The question of how to apply the relatively recent web accessibility legislation to teaching materials is complex, as it was seemingly written without higher or further education in mind, and several key terms in the legislation are undefined. At University of Leeds we have rapidly developed an approach and guidance for colleagues regarding accessible teaching materials which we believe meets – and exceeds – the legislative requirements as well as modelling pedagogic good practice, and which has been received well within the institution. Our approach is by no means the only valid one, or even suitable for all contexts, but may prove helpful to those in the early stages of developing their own guidance or who wish to compare approaches across the sector. This blog post will give an overview of key decisions behind this work, which I was fortunate to be involved in.

The Public Sector Bodies (Websites and Mobile Applications) (No. 2) Accessibility Regulations (2018) are best understood as a continuation not only of the Equality Act (2010) but also the Disability Discrimination Act (1995), whilst adding some new elements. Reasonable adjustments remain, but are intended to be minimised by proactively developing more accessible materials in the first instance. Specific standards (WCAG 2.1 AA) for content were set, as well as deadlines for compliance and the need for an accessibility statement. Whilst one of the core values for University of Leeds is inclusiveness, and we have a policy commitment to ensure all learning and teaching practices, activities and supporting materials can be used by all, we face the same challenge all universities do in complying with the details of the new legislation.

Who benefits? Who loses?

Everyone, but in different ways. Students with diagnosed learning disabilities will hopefully already have been receiving reasonable adjustments, in practice there should be less of a burden on them to request changes. Students with undiagnosed learning difficulties are the biggest beneficiaries from this work, as more accessible materials should meet their needs better, whilst all other students will benefit from the greater flexibility and choice frequently offered by accessible resources.

Teaching staff have the opportunity to reflect on and develop their pedagogy, admittedly whilst needing dedicated support and development opportunities to do so. Not to mention the time commitment for learning new skills and updating existing content, hard enough when we’re not in the midst of a pandemic or (one day!) the aftermath.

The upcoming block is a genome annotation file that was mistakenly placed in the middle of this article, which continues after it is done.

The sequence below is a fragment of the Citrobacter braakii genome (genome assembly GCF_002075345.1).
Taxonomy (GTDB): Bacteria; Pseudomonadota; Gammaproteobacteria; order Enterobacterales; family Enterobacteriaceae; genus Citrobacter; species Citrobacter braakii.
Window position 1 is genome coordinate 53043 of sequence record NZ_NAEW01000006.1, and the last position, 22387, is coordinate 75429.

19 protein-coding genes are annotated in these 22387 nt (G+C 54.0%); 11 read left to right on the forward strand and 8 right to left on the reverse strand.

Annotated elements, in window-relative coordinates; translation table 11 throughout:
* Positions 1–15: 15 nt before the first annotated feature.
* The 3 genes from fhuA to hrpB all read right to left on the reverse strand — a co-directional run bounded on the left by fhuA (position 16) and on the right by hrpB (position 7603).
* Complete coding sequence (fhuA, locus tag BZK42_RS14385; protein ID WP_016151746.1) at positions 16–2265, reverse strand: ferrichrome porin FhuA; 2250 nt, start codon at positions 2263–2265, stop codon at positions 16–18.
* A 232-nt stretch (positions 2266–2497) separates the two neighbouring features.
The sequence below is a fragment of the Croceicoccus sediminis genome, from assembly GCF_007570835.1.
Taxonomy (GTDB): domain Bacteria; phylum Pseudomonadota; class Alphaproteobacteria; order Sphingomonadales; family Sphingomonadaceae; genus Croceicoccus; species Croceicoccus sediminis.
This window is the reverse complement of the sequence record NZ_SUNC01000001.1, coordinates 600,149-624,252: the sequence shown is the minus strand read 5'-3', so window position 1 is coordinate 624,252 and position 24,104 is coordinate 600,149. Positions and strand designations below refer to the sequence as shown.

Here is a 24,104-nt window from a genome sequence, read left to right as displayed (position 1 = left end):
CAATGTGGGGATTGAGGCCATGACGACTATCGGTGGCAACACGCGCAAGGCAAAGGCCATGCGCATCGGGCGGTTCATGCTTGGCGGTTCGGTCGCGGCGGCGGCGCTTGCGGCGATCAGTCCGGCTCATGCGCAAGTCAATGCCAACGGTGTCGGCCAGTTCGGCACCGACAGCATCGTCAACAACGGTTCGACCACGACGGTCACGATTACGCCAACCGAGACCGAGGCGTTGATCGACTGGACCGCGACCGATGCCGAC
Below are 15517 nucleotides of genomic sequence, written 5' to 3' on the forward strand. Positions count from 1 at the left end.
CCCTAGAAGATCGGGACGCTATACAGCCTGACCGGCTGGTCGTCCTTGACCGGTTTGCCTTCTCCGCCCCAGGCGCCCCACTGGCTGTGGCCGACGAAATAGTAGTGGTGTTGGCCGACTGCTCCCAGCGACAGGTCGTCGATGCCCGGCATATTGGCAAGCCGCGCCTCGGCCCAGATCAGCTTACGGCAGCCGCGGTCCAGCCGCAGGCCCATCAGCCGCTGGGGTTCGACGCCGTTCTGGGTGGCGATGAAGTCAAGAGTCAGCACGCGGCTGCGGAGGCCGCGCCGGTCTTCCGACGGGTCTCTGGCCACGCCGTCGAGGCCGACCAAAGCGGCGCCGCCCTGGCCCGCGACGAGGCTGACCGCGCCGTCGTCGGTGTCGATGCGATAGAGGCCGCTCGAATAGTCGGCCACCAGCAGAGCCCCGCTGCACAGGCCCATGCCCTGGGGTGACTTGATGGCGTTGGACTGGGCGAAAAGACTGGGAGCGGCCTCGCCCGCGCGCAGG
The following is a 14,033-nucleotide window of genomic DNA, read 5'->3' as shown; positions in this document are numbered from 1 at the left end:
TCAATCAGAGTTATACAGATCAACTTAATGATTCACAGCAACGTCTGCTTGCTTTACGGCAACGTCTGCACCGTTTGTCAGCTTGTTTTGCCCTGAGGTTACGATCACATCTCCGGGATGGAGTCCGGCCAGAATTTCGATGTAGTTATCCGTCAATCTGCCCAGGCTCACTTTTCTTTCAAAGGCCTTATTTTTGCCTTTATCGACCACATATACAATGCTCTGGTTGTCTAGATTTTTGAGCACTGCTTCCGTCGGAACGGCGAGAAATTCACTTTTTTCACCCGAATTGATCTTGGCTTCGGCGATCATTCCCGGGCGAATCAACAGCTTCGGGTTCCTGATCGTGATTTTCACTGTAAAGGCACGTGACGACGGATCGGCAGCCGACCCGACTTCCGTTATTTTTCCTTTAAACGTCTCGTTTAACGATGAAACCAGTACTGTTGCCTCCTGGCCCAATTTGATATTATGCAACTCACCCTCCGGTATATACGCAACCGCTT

What are we aiming for?

Compliance may be necessary but it is not sufficient for inclusive practice, and focusing heavily on achieving an arbitrary standard by a fixed deadline risks encouraging a tokenistic approach. Instead we hope to engage all teaching staff in a process of ongoing enhancement, albeit one which also meets our legal obligations in a timely way. Hearts and minds, not ticking boxes. 

That said, colleagues involved in the process of creating and revising teaching materials need something specific to work with, so we set a minimum baseline standard for all teaching materials which is a synthesis of the WCAG 2.1 AA standards plus good practice from across the sector and relevant professional bodies including JISC. This is expressed in FAQ style as a series of questions and answers based on issues raised by teaching staff in workshops, both for clarity and ease of comprehension and to incorporate more explanation than a list of rules. All teaching materials are in scope, including emails.

Our own legal advice is that this baseline exceeds legal requirements but it is essential that all institutions seek their own legal advice, not least because this legislation is so far untested in the courts.

Interpreting undefined terms in the legislation

Assuming that VLE spaces are treated as intranets, resources created before 23rd September 2019 do not need to be made accessible until they undergo “substantial revision”, whatever that is. Arguably this will vary by pedagogic approach and subject discipline, so we are interpreting this phrase at school level whilst providing a set of exemplars as prompts. Where the ideal balance between contextualised nuance and cross-institutional consistency lies remains to be seen.  It’s also worth asking if and when cumulative small changes to many documents trigger a substantial revision for a website or module. Do module or programme redesign processes trigger a wholesale substantial revision? I’d say yes, but there’s room to argue.